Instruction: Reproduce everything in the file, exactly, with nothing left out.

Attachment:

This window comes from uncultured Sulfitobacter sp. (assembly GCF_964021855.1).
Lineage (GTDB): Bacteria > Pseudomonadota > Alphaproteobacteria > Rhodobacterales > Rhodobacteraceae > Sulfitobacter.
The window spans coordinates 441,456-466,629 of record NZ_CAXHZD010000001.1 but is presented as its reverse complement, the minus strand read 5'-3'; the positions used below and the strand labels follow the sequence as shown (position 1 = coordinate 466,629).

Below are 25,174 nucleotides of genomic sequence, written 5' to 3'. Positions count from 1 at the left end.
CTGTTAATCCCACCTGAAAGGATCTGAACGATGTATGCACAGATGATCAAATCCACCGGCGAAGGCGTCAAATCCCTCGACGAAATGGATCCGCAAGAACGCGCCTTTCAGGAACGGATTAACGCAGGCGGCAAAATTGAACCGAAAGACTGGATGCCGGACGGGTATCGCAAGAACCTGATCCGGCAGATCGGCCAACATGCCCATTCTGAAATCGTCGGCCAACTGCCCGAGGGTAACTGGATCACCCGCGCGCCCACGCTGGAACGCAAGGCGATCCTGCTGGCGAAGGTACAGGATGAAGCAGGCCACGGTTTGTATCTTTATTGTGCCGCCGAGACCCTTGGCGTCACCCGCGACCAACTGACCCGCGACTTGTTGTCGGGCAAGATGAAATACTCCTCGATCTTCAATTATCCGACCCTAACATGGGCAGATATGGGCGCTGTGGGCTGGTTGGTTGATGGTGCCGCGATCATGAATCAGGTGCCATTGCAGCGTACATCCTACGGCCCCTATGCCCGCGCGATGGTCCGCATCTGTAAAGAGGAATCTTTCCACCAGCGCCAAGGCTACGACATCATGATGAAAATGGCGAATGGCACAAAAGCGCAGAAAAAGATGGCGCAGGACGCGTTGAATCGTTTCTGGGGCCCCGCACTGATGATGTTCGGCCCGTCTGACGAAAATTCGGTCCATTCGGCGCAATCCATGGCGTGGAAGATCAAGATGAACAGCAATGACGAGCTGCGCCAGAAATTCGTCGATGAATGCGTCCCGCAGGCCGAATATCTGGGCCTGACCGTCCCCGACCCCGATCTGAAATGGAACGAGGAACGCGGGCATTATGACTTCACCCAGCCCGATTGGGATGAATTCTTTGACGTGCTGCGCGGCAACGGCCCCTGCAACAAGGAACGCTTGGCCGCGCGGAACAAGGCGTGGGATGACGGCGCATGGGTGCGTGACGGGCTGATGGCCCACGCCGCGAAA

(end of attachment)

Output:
This window comes from uncultured Sulfitobacter sp. (assembly GCF_964021855.1).
Lineage (GTDB): Bacteria > Pseudomonadota > Alphaproteobacteria > Rhodobacterales > Rhodobacteraceae > Sulfitobacter.
The window spans coordinates 441,456-466,629 of record NZ_CAXHZD010000001.1 but is presented as its reverse complement, the minus strand read 5'-3'; the positions used below and the strand labels follow the sequence as shown (position 1 = coordinate 466,629).

Below are 25,174 nucleotides of genomic sequence, written 5' to 3'. Positions count from 1 at the left end.
CTGTTAATCCCACCTGAAAGGATCTGAACGATGTATGCACAGATGATCAAATCCACCGGCGAAGGCGTCAAATCCCTCGACGAAATGGATCCGCAAGAACGCGCCTTTCAGGAACGGATTAACGCAGGCGGCAAAATTGAACCGAAAGACTGGATGCCGGACGGGTATCGCAAGAACCTGATCCGGCAGATCGGCCAACATGCCCATTCTGAAATCGTCGGCCAACTGCCCGAGGGTAACTGGATCACCCGCGCGCCCACGCTGGAACGCAAGGCGATCCTGCTGGCGAAGGTACAGGATGAAGCAGGCCACGGTTTGTATCTTTATTGTGCCGCCGAGACCCTTGGCGTCACCCGCGACCAACTGACCCGCGACTTGTTGTCGGGCAAGATGAAATACTCCTCGATCTTCAATTATCCGACCCTAACATGGGCAGATATGGGCGCTGTGGGCTGGTTGGTTGATGGTGCCGCGATCATGAATCAGGTGCCATTGCAGCGTACATCCTACGGCCCCTATGCCCGCGCGATGGTCCGCATCTGTAAAGAGGAATCTTTCCACCAGCGCCAAGGCTACGACATCATGATGAAAATGGCGAATGGCACAAAAGCGCAGAAAAAGATGGCGCAGGACGCGTTGAATCGTTTCTGGGGCCCCGCACTGATGATGTTCGGCCCGTCTGACGAAAATTCGGTCCATTCGGCGCAATCCATGGCGTGGAAGATCAAGATGAACAGCAATGACGAGCTGCGCCAGAAATTCGTCGATGAATGCGTCCCGCAGGCCGAATATCTGGGCCTGACCGTCCCCGACCCCGATCTGAAATGGAACGAGGAACGCGGGCATTATGACTTCACCCAGCCCGATTGGGATGAATTCTTTGACGTGCTGCGCGGCAACGGCCCCTGCAACAAGGAACGCTTGGCCGCGCGGAACAAGGCGTGGGATGACGGCGCATGGGTGCGTGACGGGCTGATGGCCCACGCCGCGAAA